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Cryptanalysis in Cryptography: Types and Applications

  • Bhumika Dutta
  • Jan 04, 2022
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Cryptography is a fascinating topic of study that focuses on the technique of encrypting and decrypting messages in secret code so that only the intended receiver can understand them. 


Cryptography can also refer to the art of cryptanalysis, which is the process of breaking cryptographic codes. In this article, we are going to learn about Cryptanalysis and its types, along with its contributions to cybersecurity.


Cryptanalysis: An Overview


Cryptanalysis is the technique of examining cryptographic systems for flaws or information leakage. Cryptanalysis is commonly thought of as searching for flaws in a cryptographic system's core mathematics, but it also involves looking for flaws in implementation, such as side-channel attacks or weak entropy inputs. 


Cryptanalysis is a technique for converting ciphertext to plaintext. Eavesdropping on the unprotected channel, an unauthorized person tries to decipher the communication. It's also known as cracking codes. This individual is unconstrained by any rules. To get the plaintext, he can use any approach.



Types of Cryptanalysis Attacks:


Cryptanalytic attacks are used to find vulnerabilities in a cryptographic system. Cryptography can be deciphered by exploiting these flaws. The nature of the method and knowledge of the plaintext's general properties are the most important factors in these cryptanalysis assaults. 


A plaintext can be written in any language, including English and Java code. Before launching an attack, it's critical to understand the plaintext. There are 5 types of them, and all of them are given below:


  1. Known-Plaintext Analysis (KPA):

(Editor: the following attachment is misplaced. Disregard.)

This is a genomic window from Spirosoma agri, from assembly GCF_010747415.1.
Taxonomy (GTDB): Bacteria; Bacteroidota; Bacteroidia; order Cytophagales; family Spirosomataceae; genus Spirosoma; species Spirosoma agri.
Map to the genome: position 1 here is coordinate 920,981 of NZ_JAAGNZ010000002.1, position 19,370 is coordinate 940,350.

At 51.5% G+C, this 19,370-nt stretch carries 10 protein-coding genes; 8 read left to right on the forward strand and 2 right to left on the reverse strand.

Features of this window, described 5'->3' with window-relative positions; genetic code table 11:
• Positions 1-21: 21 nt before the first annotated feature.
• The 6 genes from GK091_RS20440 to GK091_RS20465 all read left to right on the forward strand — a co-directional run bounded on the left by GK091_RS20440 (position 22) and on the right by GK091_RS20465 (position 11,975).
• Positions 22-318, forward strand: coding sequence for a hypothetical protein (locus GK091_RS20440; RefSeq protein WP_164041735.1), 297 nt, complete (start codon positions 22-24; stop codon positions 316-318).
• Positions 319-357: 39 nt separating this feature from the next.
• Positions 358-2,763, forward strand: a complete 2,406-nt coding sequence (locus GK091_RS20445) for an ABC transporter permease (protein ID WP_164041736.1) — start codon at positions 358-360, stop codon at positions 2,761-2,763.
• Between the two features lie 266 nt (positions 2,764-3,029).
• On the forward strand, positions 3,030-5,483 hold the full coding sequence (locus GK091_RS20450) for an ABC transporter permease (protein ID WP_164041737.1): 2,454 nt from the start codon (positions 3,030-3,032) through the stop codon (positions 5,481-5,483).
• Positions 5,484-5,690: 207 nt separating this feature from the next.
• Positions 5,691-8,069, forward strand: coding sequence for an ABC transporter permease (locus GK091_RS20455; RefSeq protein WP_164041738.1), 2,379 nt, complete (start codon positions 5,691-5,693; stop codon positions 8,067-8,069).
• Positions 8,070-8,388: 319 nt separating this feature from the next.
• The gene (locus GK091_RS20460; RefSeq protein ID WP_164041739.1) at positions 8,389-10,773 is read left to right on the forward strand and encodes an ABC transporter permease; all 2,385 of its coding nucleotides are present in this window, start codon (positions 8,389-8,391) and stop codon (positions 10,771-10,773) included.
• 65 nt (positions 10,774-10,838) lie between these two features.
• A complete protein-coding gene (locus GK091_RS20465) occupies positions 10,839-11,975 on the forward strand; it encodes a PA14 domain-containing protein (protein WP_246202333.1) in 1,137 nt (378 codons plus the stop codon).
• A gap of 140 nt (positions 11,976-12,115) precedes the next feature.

The attacker is aware of plaintext-ciphertext pairings in this case. An attacker just needs to map those pairings to find the encryption key. This assault is quite simple since the attacker already has a wealth of information at his disposal.


  1. Chosen-Plaintext Analysis (CPA):


This attack is carried out by selecting random plaintexts and then acquiring the ciphertexts that correspond to them. The encryption key must be discovered by the attacker. Though it is comparable to KPA and is reasonably easy to deploy, it has a low success rate.


  1. Ciphertext-Only Analysis (COA):


This type of attack is conceivable when the attacker just has access to some ciphertext and is attempting to decipher the encryption key and plaintext. Though this is the most difficult attack, the success rate is reasonably high because just the ciphertext is required.


  1. Man-in-the-middle (MITM):


This technique successfully intercepts a message transmitted over a secure channel between two communicators.


  1. Adaptive Chosen-Plaintext Analysis (ACPA):


Unlike CPA, it includes attackers demanding ciphertexts of additional plaintexts.


(Suggested read: A Complete Guide to Information Security)


History of Cryptanalysis: